Home >Opinion >Columns >Opinion | Why Modi 2.0 should proceed carefully on tackling corruption

Even as Nirmala Sitharaman takes over the finance ministry and confronts a whole raft of challenges, one thing she ought to consider advising her boss is de-emphasizing an obsession with corruption and tax-compliance. Not because it’s fine to slide back to the good ol’ days of unethical economic activity, but because it is not going to help the cause of reviving the economy quickly. The fact that two job-creating sectors—real estate and construction—are still gasping for survival underscores this reality.

Reason: there is some correlation between the current slowdown and the combined moves made over the previous five years to reduce cronyism, tax evasion and black-money generation. We had two tax amnesty schemes, followed by demonetization, the Insolvency and Bankruptcy Code and the goods and services tax (GST), and a parallel rewrite of the tax breaks for investors bringing in money via Singapore, Cyprus and Mauritius. The black money amnesty schemes announced in 2015 and 2016 were so extortionate in terms of penalties that few actually chose to disclose their illegal incomes.

An economy is likely to be more buoyant in the short run (and possibly inflation-prone, too) if lots of tax-evaded money and cash are sloshing about, and less so if these flows are constricted. Even election spending, which usually results in a small push to demand as truckloads of money are spent by politicians to lure voters, has probably been more muted this time. While chunks of political funding at the national level have flown into party coffers through electoral bonds, cash has been used largely by candidates at the constituency level.

The late Samuel Huntington, author of The Clash of Civilizations and Political Order In Changing Societies, wrote that both the rich and poor tend to be corrupt in developing countries. While the poor sell their votes to buy economic benefits from the state, the rich provide financing to political parties to tilt policies in their direction. This was, if anything, a perfect description of the United Progressive Alliance period, when massive scams were reported in telecom spectrum and coal mine licensing, not to speak of big-budget projects like the Commonwealth Games.

Modi took over just when the voter was beginning to baulk at such skullduggery, and he stamped hard on such tendencies. But he probably went too fast, and with too tough an agenda. A slowing economy cannot be throttled financially too soon, for it leaves very little time for tax evaders to improve compliance in smaller doses without damaging their businesses. Changes have to be brought in slowly, with the more egregious corruption schemes wound up quickly and the smaller ones phased out by creating systems that steadily reduce incentives for evasion and increase sops for compliance.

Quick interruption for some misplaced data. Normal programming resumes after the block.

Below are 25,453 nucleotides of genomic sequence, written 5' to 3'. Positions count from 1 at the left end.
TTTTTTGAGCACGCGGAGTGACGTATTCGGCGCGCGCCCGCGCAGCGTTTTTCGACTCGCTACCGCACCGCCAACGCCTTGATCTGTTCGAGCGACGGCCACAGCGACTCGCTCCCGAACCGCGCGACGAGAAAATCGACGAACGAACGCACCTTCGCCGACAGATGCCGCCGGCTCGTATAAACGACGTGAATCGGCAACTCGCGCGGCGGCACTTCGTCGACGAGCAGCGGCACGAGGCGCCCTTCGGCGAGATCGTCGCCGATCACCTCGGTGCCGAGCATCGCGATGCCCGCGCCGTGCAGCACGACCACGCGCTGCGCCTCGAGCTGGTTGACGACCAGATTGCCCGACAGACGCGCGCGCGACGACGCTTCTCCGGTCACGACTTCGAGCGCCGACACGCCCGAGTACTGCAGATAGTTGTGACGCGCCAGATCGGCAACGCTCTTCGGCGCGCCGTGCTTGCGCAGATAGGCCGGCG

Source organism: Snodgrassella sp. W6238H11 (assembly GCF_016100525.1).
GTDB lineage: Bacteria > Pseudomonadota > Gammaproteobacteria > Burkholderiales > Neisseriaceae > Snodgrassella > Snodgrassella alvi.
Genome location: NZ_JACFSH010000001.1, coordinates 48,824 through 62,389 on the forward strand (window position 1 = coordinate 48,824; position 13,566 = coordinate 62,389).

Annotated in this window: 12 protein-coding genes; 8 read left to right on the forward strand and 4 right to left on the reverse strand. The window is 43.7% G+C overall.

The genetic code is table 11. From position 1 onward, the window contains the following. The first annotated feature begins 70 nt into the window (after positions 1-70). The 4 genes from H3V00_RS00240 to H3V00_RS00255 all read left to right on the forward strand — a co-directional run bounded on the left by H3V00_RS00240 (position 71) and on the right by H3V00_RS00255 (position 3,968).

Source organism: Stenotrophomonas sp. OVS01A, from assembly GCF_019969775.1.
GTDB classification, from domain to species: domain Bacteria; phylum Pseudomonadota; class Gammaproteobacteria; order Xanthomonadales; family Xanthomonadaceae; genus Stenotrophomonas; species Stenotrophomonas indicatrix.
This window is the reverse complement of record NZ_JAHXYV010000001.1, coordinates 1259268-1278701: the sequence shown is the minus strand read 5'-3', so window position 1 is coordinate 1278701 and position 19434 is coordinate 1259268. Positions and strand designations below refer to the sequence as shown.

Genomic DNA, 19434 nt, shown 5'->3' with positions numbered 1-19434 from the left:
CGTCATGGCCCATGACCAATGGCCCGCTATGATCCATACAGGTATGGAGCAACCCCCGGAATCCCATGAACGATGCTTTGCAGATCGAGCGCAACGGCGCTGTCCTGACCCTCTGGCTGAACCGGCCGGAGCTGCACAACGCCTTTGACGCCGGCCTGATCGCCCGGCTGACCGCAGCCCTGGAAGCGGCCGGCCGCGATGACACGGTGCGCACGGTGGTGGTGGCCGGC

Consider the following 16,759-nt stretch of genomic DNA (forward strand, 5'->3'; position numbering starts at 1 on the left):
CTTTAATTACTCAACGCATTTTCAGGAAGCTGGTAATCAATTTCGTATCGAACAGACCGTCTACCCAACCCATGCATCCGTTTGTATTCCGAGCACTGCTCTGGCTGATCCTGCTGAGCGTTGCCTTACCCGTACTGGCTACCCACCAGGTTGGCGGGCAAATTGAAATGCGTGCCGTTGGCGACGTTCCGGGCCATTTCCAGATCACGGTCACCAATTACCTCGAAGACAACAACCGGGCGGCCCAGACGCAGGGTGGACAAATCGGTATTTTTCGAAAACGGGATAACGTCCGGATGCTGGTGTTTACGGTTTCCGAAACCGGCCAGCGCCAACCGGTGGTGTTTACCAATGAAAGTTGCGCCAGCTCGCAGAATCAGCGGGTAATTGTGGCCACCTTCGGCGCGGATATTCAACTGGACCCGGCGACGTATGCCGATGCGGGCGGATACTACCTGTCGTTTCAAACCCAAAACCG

However ethical and morally sound these tax-compliance initiatives were, it is inconceivable that these measures did not have a negative impact on investment and consumption demand in the short term.

Former chief economic adviser Kaushik Basu, in a paper titled Why, for a Class of Bribes, The Act of Giving a Bribe Should be Treated as Legal, posited that harassment bribery was a huge problem in India, where the aam aadmi (common man) had to pay small bribes to smoothen his interactions with the state. He was thus a victim rather than a perpetrator of corruption, and thus should not be treated as an equal partner in crime with the bribe-taker.

However attractive this idea sounds, the assumption that the giver is somehow paying only because he is forced to can only be half true. Whether caught for jumping a red signal or trying to speed up the issuance of a driver’s licence, the giver of the bribe is often as willing a participant in this form of small corruption as the bribe receiver.

On the other hand, consider the positive impact of such small acts of corruption on spending. When scores of transaction facilitators or officials obtain cash bribes to get things done, this high-power money, when spent, adds to consumption demand since it won’t be parked in a bank account. It boosts demand, something it would not do if such illegal incomes were to be totally stamped out before the bribe-taker finds alternative and more legitimate forms of employment.

The same applies to big business. When round-tripping of funds and over-invoicing and under-invoicing are crimped, the illegal flows that would have enabled a small businessman to bring in funds for investment when needed now get curtailed. Is it any surprise then that India’s investment cycle is taking so long to revive? Add the impact of the insolvency code, and many businessmen are being forced to sell their best companies to banks and send their worst to insolvency courts.

The moral of the experience of Modi 1.0 is simple: corruption may be immoral, but trying to defeat it too quickly can be counter-productive. Modi needs to ease up to help the economy get back into a trot. Business confidence is low and large segments of the financial sector are still to find stability. The last thing one needs is more uncertainty caused by an overemphasis on fixing ethical deficits as of yesterday.

*R. Jagannathan is editorial director, ‘Swarajya’ magazine

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